Ouch! What a terrible pun. Apologies for that. However, with us waiting for some Tamiya bits for our Panzer IVs, our thoughts are now turned to adding a few buildings to our collection for the Big Chain of Command game next weekend at Crisis in Antwerp. I was aided in this by having the remarkable fortunate of spotting a new MDF building manufacturer on eBay, Charlie Foxtrot Models. As has been covered here before, I have mixed feelings about MDF buildings. There are some crackers out there, but my heart does drop when I see so many games at wargames shows sporting their immaculate, fresh-out-of-the-pack buildings, lending a very samey feel to games which I haven’t seen since the early days of TSS terrain when, in almost the blink of an eye, every game at shows was fielded in the ubiquitous 2′ blocks with their equally ubiquitous knuckle imprints where people had leant on them slightly too much.
It’s a personal thing, maybe some kind of terrible hang-up (was I frightened by an Airfix Waterloo Farmhouse as a baby?) but I like to see variety in games. It’s always a treat to see games put on by chums of Lard, the League of Gentlemen Anti-Alchemists (I kid you not Lard Lovers) as they have an eye for detail which elevates the simple to the special. Attention to detail, with outbuildings, vegetable plots, washing lines and the likes give the observer a true visual smorgasbord upon which to feast. I must publicly admit that it was from these clever chaps that I pinched the idea of my wedding rose cabbages which get so much love around the shows!
So, there is no secret, MDF buildings can leave me cold. Unless, that is, there is room for me to add something of my own character to a building, and this was how Charlie Foxtrot first came to my attention; I liked the cut of his chimney pots and ridge tiles. Unlike so many MDF models, it was refreshing to see attention to small detail, with a length of plastic supplied with a 90 degree angle for the ridge and a length of plastic tube for the chimney pots. What’s more, the models came with instructions on how to add texture which would allow them to look like bespoke models rather than your bog standard bits of ex-tree. Absolutely perfect for me, it would seem.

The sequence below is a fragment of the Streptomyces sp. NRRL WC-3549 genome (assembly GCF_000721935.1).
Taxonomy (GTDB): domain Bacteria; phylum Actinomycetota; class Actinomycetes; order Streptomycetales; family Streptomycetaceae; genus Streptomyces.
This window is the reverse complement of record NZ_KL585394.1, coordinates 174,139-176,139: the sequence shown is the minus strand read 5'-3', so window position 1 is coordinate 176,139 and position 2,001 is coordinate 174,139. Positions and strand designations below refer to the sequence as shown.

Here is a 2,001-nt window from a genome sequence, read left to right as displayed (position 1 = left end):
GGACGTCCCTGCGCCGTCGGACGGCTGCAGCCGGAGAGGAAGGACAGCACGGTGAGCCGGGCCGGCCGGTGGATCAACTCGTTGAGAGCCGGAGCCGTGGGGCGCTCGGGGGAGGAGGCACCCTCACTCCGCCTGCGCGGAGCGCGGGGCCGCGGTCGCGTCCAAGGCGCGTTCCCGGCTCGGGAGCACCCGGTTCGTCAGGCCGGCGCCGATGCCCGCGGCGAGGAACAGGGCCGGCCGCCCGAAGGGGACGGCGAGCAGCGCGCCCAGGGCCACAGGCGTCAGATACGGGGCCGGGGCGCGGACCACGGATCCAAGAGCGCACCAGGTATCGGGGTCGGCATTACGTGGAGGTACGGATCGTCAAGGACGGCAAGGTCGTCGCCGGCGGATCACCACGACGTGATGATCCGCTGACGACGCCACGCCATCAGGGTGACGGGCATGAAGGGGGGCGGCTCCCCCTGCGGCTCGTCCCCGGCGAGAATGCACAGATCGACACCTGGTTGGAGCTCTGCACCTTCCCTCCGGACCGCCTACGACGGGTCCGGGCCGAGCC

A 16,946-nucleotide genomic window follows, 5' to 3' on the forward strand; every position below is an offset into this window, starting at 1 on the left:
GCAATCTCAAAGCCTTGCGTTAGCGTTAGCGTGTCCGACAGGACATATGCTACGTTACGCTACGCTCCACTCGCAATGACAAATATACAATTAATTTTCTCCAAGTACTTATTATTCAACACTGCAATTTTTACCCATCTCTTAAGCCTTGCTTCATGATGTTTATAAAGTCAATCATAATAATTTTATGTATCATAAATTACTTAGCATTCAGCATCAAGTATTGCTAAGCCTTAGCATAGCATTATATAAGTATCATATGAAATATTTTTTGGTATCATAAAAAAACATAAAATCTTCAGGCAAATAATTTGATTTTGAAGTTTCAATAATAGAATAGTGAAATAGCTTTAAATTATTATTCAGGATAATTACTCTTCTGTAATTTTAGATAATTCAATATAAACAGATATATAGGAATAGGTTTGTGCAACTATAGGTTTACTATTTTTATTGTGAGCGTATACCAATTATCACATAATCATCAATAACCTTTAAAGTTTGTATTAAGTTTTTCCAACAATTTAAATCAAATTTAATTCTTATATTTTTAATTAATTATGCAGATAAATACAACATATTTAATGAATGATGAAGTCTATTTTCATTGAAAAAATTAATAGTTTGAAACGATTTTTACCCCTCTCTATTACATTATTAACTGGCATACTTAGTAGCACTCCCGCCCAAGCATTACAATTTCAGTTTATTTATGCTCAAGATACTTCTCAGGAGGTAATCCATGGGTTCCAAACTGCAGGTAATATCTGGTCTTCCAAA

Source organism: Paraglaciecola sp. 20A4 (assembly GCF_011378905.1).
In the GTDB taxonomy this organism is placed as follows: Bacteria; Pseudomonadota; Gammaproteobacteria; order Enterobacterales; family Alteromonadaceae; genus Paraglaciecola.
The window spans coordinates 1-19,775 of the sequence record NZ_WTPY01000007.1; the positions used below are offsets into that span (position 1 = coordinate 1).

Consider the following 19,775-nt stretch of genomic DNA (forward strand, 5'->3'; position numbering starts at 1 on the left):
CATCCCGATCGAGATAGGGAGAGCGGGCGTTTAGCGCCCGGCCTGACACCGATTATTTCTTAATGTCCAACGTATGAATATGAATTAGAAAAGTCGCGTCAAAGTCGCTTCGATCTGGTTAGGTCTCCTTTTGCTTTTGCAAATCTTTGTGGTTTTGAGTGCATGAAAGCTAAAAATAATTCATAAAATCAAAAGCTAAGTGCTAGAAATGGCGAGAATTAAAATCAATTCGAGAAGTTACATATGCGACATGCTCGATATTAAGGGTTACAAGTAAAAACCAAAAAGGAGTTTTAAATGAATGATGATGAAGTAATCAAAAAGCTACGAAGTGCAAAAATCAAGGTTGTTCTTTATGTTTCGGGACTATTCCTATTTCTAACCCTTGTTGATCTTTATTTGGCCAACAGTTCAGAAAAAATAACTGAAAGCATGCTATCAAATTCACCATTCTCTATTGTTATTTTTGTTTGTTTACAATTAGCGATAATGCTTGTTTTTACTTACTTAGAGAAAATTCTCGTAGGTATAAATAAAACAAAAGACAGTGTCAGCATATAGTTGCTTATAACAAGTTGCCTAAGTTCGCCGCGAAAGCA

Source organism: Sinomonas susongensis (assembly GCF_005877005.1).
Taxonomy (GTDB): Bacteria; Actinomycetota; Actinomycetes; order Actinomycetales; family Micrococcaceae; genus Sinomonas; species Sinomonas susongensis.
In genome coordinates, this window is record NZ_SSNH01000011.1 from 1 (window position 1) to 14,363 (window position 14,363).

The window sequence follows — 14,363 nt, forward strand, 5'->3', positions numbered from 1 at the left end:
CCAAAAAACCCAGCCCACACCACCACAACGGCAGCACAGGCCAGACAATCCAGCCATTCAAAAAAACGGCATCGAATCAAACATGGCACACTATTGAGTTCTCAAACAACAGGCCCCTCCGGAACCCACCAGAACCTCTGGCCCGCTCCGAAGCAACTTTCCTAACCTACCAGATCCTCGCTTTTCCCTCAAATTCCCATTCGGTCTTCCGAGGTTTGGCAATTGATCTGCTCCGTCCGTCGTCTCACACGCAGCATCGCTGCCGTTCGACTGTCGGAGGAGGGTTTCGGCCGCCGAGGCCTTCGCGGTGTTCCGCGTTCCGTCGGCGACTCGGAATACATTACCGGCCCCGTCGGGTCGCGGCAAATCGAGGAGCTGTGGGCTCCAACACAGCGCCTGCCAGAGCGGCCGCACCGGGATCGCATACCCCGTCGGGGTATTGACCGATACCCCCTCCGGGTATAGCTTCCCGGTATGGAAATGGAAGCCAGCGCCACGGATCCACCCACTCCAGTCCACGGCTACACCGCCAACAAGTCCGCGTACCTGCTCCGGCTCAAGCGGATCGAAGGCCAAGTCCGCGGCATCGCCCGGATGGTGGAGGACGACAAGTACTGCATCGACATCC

Without further ado, I armed myself with with my trust pot of PVA and applied it with a will. What emerged was the standard model as per the instructions. Voila!
I enjoyed the fact that the model was simple to assemble and that the three tiers fit snugly together and without any buggering about. That’s important when people are lifting bits off in-play in order to put toys inside. More importantly, I was impressed that the design was intelligent and well thought out. The building is designed to be an end of row building, so one wall is entirely blank. I think that is daring as some people may not like that, but for me it was precisely what I was looking for, so it is perfect. I really like the way that the front of the model has depth, it provides some relief from a completely flat fronted row of shops, and the laser etched name, La Brasserie, is a boon for anyone looking for a generic name. I have other plans here, so I’ll be making my own sign for the front later in the project.
Now, Clarkie being Clarkie, I wasn’t going to leave this this au naturel; good Lord no. The model has so much potential for a minor tart up to get it looking really bespoke. For the wargamer who like to dabble with a bit of very basic modelling this kit is truly perfect. Unsurprisingly, I added roof tiles from my old chum Martin at Warbases. These are now a standard item in my work box, they are so good. The ridge tile in plastic can be seen on the snaps below and, I think, is a brilliant addition which saves me having to fashion something from Milliput which, frankly, is a pain in the arse. Lead flashing was provided with plain paper.
I also added window shutters made from a backing or artists mounting board and a front of cereal packet cut to give the detail I wanted. This is VERY simple stuff, but it does add that Normandy feel. Finally I added one of those S-shaped wall clamps which you see. It breaks up the front and will just add a little bit of personality to the mode.
After that was done a was over with PVA and tile grout was applied in a pretty limited manner. It is just enough to provide texture and, when painted, will make this another unique model. We’ll see more over the next day or so. As you can see, this is a very simple project which even my dog could manage (and he’s an idiot). I’m very impressed with Charlie Foxtrot Models. I hear that they’ll have a new web site up very soon, but in the meantime look out for seller colin20051964 on eBay. I can heartily recommend these models to the gamer who is looking for nice, intelligently thought out buildings which serve as a perfect basis for a bespoke end product. What’s more, it is always good to support a new business in our hobby.
Finally, for those of you who came here looking for more on tanks, here’s a snap of where we are up to with the Panzer Pimping exercise.
As part of the build project for the Far East, I recently put together a very nice Sarissa Colonial bungalow which will sit on the outskirts of my fictional outpost of Palang Karang. However, I did feel that the poor old DC would be likely to drink himself to death at the club if no